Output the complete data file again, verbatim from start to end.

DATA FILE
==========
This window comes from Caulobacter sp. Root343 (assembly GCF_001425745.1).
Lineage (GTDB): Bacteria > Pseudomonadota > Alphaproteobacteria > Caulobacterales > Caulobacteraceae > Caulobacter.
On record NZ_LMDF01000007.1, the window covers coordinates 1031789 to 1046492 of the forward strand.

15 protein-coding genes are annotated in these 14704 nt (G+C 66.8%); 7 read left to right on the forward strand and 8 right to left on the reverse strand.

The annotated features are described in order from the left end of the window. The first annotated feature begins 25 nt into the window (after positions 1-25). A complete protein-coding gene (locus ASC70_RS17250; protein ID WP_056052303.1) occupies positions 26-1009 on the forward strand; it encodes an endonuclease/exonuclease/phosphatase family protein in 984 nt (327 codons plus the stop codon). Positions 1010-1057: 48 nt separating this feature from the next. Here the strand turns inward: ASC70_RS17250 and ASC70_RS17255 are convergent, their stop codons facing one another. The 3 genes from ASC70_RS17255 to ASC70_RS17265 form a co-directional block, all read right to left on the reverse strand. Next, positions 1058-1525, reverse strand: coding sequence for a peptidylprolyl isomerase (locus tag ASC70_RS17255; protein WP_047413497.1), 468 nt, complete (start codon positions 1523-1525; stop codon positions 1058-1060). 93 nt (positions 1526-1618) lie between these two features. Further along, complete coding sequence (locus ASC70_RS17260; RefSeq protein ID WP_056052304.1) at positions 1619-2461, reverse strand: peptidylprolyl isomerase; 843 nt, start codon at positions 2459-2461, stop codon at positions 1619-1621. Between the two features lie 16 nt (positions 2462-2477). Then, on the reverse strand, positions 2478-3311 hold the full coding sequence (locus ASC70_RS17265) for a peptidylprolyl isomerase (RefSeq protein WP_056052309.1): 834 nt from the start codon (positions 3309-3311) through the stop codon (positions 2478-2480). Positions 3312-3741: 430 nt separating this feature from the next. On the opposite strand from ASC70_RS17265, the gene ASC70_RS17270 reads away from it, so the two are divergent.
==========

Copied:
This window comes from Caulobacter sp. Root343 (assembly GCF_001425745.1).
Lineage (GTDB): Bacteria > Pseudomonadota > Alphaproteobacteria > Caulobacterales > Caulobacteraceae > Caulobacter.
On record NZ_LMDF01000007.1, the window covers coordinates 1031789 to 1046492 of the forward strand.

15 protein-coding genes are annotated in these 14704 nt (G+C 66.8%); 7 read left to right on the forward strand and 8 right to left on the reverse strand.

The annotated features are described in order from the left end of the window. The first annotated feature begins 25 nt into the window (after positions 1-25). A complete protein-coding gene (locus ASC70_RS17250; protein ID WP_056052303.1) occupies positions 26-1009 on the forward strand; it encodes an endonuclease/exonuclease/phosphatase family protein in 984 nt (327 codons plus the stop codon). Positions 1010-1057: 48 nt separating this feature from the next. Here the strand turns inward: ASC70_RS17250 and ASC70_RS17255 are convergent, their stop codons facing one another. The 3 genes from ASC70_RS17255 to ASC70_RS17265 form a co-directional block, all read right to left on the reverse strand. Next, positions 1058-1525, reverse strand: coding sequence for a peptidylprolyl isomerase (locus tag ASC70_RS17255; protein WP_047413497.1), 468 nt, complete (start codon positions 1523-1525; stop codon positions 1058-1060). 93 nt (positions 1526-1618) lie between these two features. Further along, complete coding sequence (locus ASC70_RS17260; RefSeq protein ID WP_056052304.1) at positions 1619-2461, reverse strand: peptidylprolyl isomerase; 843 nt, start codon at positions 2459-2461, stop codon at positions 1619-1621. Between the two features lie 16 nt (positions 2462-2477). Then, on the reverse strand, positions 2478-3311 hold the full coding sequence (locus ASC70_RS17265) for a peptidylprolyl isomerase (RefSeq protein WP_056052309.1): 834 nt from the start codon (positions 3309-3311) through the stop codon (positions 2478-2480). Positions 3312-3741: 430 nt separating this feature from the next. On the opposite strand from ASC70_RS17265, the gene ASC70_RS17270 reads away from it, so the two are divergent.